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Snohomish County Executive releases $1.4M spending plan to combat fentanyl

FILE – A man smokes fentanyl in downtown Seattle. (KOMO News)
FILE – A man smokes fentanyl in downtown Seattle. (KOMO News)
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Snohomish County is looking to tackle the fentanyl crisis in their community. Executive Dave Somers is sharing his plan to address and combat the problem which he said has affected him personally.

$1.4 million from the state’s opioid settlement fund will go towards the county’s response plan. Somers said the money would go towards more education in schools and making treatment more available.

Somers tells KOMO News he's felt that impact of the drug crisis after losing his brother to a fentanyl overdose earlier this year.

RELATED | As the fentanyl crisis takes hold, how can the addiction be treated?

“They’re deadly, once you’re addicted to something like that it’s really hard to, it never really shakes you or you never really shake it so it took my brother," said Somers.

After the loss of his brother, Somers released a spending plan for the $1.4 million that would go towards creating a Disaster Policy Group that will implement strategies to address the drug use. His plan would make Naloxon, a drug that reverses overdoses, more available to first responders while also expanding education in schools.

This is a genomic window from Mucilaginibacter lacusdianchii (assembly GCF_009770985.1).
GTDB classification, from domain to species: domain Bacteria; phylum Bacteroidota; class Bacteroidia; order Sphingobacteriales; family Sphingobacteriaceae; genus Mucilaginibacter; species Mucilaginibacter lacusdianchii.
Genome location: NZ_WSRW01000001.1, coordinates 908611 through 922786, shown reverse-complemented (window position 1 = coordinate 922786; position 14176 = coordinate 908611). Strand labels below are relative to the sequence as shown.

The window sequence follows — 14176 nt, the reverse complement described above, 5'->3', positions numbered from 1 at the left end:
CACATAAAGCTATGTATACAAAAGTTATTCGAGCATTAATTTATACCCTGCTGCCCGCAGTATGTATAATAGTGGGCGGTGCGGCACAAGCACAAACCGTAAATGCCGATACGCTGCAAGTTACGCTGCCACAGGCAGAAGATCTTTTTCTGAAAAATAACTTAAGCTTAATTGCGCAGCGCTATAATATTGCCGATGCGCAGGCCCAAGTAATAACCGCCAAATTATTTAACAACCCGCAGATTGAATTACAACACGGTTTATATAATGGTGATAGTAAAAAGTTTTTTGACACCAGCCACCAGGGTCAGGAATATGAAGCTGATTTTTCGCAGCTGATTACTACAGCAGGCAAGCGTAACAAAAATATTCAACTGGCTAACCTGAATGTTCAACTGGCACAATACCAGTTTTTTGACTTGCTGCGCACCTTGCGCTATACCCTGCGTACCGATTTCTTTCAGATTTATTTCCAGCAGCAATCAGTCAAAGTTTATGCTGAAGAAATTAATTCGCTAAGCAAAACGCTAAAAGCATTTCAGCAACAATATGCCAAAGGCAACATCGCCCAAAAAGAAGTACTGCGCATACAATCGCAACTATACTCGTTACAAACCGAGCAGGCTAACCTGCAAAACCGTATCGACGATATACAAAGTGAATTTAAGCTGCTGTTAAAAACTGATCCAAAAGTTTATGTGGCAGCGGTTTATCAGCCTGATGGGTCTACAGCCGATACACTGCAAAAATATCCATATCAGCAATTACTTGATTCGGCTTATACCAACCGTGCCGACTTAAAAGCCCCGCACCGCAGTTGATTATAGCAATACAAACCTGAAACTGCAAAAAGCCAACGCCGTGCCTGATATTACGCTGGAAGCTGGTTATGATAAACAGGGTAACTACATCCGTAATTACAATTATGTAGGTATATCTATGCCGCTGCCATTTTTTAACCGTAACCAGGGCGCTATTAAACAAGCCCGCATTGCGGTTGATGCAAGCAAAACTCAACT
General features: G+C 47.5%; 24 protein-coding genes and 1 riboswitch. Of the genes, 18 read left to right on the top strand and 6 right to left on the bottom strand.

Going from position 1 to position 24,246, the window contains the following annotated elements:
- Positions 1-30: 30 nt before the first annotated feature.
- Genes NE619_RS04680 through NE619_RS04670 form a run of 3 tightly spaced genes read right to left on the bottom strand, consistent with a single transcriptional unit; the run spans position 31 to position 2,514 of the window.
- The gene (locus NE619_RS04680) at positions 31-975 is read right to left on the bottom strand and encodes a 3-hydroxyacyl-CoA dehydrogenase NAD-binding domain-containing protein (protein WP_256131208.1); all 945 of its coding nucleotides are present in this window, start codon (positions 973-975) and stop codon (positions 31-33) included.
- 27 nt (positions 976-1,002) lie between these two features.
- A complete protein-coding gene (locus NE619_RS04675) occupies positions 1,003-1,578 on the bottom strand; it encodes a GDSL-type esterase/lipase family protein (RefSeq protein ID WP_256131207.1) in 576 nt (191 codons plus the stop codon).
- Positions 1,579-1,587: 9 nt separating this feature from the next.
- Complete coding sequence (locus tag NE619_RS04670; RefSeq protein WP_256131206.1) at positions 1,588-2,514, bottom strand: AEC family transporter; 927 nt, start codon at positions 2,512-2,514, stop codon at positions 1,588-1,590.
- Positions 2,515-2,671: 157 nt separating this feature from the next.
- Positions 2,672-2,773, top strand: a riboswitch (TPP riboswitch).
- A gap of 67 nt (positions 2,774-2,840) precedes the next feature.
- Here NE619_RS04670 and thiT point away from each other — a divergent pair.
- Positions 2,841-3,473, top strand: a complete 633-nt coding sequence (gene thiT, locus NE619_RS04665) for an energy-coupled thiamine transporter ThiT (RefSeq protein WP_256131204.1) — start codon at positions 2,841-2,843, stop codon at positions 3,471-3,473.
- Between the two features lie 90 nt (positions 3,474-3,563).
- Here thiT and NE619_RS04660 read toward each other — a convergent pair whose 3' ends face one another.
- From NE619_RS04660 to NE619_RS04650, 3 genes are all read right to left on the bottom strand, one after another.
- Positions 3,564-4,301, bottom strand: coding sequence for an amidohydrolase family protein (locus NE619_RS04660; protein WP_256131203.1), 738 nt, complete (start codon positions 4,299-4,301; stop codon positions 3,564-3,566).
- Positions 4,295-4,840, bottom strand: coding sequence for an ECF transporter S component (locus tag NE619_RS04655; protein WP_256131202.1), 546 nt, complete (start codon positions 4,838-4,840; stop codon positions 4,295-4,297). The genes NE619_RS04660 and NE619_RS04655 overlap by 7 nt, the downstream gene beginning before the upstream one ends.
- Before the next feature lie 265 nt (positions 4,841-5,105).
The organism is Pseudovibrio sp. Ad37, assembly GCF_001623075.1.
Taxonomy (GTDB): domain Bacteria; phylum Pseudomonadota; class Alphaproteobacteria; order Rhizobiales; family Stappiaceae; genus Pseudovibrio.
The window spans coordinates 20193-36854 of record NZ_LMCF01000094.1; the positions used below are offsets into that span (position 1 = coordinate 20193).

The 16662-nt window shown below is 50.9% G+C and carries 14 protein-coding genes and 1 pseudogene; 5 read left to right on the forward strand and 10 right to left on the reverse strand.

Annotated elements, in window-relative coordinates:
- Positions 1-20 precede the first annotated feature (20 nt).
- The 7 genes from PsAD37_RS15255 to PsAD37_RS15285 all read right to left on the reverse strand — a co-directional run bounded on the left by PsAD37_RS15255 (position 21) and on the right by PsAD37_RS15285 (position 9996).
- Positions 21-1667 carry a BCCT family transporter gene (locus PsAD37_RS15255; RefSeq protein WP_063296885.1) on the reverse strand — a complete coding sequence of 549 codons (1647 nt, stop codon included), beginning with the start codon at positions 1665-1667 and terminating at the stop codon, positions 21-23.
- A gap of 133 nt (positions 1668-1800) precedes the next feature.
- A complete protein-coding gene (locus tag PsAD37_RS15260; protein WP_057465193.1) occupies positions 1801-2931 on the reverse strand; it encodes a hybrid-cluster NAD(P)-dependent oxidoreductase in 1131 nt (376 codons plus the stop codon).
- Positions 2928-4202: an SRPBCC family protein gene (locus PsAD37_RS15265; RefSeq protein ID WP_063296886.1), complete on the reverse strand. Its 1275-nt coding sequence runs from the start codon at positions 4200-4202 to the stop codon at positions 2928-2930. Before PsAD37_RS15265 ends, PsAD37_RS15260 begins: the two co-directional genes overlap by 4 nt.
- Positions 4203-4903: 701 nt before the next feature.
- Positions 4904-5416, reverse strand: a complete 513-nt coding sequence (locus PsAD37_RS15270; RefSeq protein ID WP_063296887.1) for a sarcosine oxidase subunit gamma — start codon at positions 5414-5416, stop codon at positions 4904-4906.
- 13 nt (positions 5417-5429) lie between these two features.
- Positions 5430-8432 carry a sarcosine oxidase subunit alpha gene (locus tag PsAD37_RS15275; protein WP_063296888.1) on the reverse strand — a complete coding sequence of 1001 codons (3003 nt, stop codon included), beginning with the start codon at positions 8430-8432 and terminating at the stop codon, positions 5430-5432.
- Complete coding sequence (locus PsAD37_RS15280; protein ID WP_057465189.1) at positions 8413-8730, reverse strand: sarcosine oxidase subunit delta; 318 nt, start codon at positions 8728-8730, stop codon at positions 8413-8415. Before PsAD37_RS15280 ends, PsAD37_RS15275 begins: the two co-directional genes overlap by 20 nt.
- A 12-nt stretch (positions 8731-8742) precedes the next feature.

RELATED | How is the fentanyl crisis impacting Washington first responders?

“Every kid that’s in school now and growing up will encounter this in some way in their life," said Somers.

People who live in the area share their concerns on how deadly fentanyl can be and how easy it is get your hands on it.

"Our kids are not being able to be in the city and enjoy the things that we’ve had because it’s just overwhelmed with all the people," said Stephanie Murphy, a concerned parent and resident in Snohomish County.

So far this year, the county has reported over 80 fatal overdoses, half of which were tied to opioids. KOMO News asked Somers how he’s going to enforce his plan and whether he plans on putting people behind bars.

“We know that just locking people up for a short period of time and then putting them back on the street that isn’t solving the problem," Somers added. "What we have to do is if they are breaking the law offer them treatment alternatives.”

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The Snohomish County council will be reviewing the proposed spending plan and is expected to vote on it in the coming weeks.

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